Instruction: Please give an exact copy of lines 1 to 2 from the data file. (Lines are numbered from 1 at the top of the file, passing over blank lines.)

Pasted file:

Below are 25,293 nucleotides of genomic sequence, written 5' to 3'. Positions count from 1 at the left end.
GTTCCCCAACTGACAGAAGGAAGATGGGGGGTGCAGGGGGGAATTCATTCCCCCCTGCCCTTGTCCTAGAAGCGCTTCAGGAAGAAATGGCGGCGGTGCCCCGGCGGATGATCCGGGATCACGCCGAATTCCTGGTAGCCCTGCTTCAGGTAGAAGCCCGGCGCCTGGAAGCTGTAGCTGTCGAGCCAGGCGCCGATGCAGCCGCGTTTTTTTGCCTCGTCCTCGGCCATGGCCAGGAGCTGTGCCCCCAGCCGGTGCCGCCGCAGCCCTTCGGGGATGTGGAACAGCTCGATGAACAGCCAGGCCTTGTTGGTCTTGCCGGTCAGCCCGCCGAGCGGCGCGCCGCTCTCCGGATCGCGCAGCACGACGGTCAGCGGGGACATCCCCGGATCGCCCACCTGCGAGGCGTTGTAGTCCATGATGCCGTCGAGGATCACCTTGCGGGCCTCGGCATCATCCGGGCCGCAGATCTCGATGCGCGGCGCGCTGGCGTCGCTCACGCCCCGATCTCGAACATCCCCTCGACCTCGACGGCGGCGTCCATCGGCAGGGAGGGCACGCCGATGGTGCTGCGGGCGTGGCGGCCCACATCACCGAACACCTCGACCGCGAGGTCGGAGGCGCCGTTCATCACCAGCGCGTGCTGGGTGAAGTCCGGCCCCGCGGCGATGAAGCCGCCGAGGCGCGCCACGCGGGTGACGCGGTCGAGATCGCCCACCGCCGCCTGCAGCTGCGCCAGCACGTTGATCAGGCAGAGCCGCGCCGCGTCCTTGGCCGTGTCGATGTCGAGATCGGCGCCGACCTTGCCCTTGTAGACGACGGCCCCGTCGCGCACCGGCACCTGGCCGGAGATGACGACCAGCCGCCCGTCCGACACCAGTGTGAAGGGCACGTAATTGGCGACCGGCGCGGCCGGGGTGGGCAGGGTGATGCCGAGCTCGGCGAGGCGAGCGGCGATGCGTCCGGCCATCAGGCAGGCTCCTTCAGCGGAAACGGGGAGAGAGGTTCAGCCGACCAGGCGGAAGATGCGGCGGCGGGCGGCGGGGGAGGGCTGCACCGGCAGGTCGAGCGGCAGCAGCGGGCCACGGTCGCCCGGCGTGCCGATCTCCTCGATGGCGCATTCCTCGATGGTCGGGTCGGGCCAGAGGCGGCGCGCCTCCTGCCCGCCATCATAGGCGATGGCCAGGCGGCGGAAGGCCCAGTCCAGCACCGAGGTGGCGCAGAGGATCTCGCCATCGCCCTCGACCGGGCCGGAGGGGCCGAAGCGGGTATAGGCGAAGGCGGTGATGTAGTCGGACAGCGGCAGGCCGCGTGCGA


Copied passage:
Below are 25,293 nucleotides of genomic sequence, written 5' to 3'. Positions count from 1 at the left end.
GTTCCCCAACTGACAGAAGGAAGATGGGGGGTGCAGGGGGGAATTCATTCCCCCCTGCCCTTGTCCTAGAAGCGCTTCAGGAAGAAATGGCGGCGGTGCCCCGGCGGATGATCCGGGATCACGCCGAATTCCTGGTAGCCCTGCTTCAGGTAGAAGCCCGGCGCCTGGAAGCTGTAGCTGTCGAGCCAGGCGCCGATGCAGCCGCGTTTTTTTGCCTCGTCCTCGGCCATGGCCAGGAGCTGTGCCCCCAGCCGGTGCCGCCGCAGCCCTTCGGGGATGTGGAACAGCTCGATGAACAGCCAGGCCTTGTTGGTCTTGCCGGTCAGCCCGCCGAGCGGCGCGCCGCTCTCCGGATCGCGCAGCACGACGGTCAGCGGGGACATCCCCGGATCGCCCACCTGCGAGGCGTTGTAGTCCATGATGCCGTCGAGGATCACCTTGCGGGCCTCGGCATCATCCGGGCCGCAGATCTCGATGCGCGGCGCGCTGGCGTCGCTCACGCCCCGATCTCGAACATCCCCTCGACCTCGACGGCGGCGTCCATCGGCAGGGAGGGCACGCCGATGGTGCTGCGGGCGTGGCGGCCCACATCACCGAACACCTCGACCGCGAGGTCGGAGGCGCCGTTCATCACCAGCGCGTGCTGGGTGAAGTCCGGCCCCGCGGCGATGAAGCCGCCGAGGCGCGCCACGCGGGTGACGCGGTCGAGATCGCCCACCGCCGCCTGCAGCTGCGCCAGCACGTTGATCAGGCAGAGCCGCGCCGCGTCCTTGGCCGTGTCGATGTCGAGATCGGCGCCGACCTTGCCCTTGTAGACGACGGCCCCGTCGCGCACCGGCACCTGGCCGGAGATGACGACCAGCCGCCCGTCCGACACCAGTGTGAAGGGCACGTAATTGGCGACCGGCGCGGCCGGGGTGGGCAGGGTGATGCCGAGCTCGGCGAGGCGAGCGGCGATGCGTCCGGCCATCAGGCAGGCTCCTTCAGCGGAAACGGGGAGAGAGGTTCAGCCGACCAGGCGGAAGATGCGGCGGCGGGCGGCGGGGGAGGGCTGCACCGGCAGGTCGAGCGGCAGCAGCGGGCCACGGTCGCCCGGCGTGCCGATCTCCTCGATGGCGCATTCCTCGATGGTCGGGTCGGGCCAGAGGCGGCGCGCCTCCTGCCCGCCATCATAGGCGATGGCCAGGCGGCGGAAGGCCCAGTCCAGCACCGAGGTGGCGCAGAGGATCTCGCCATCGCCCTCGACCGGGCCGGAGGGGCCGAAGCGGGTATAGGCGAAGGCGGTGATGTAGTCGGACAGCGGCAGGCCGCGTGCGA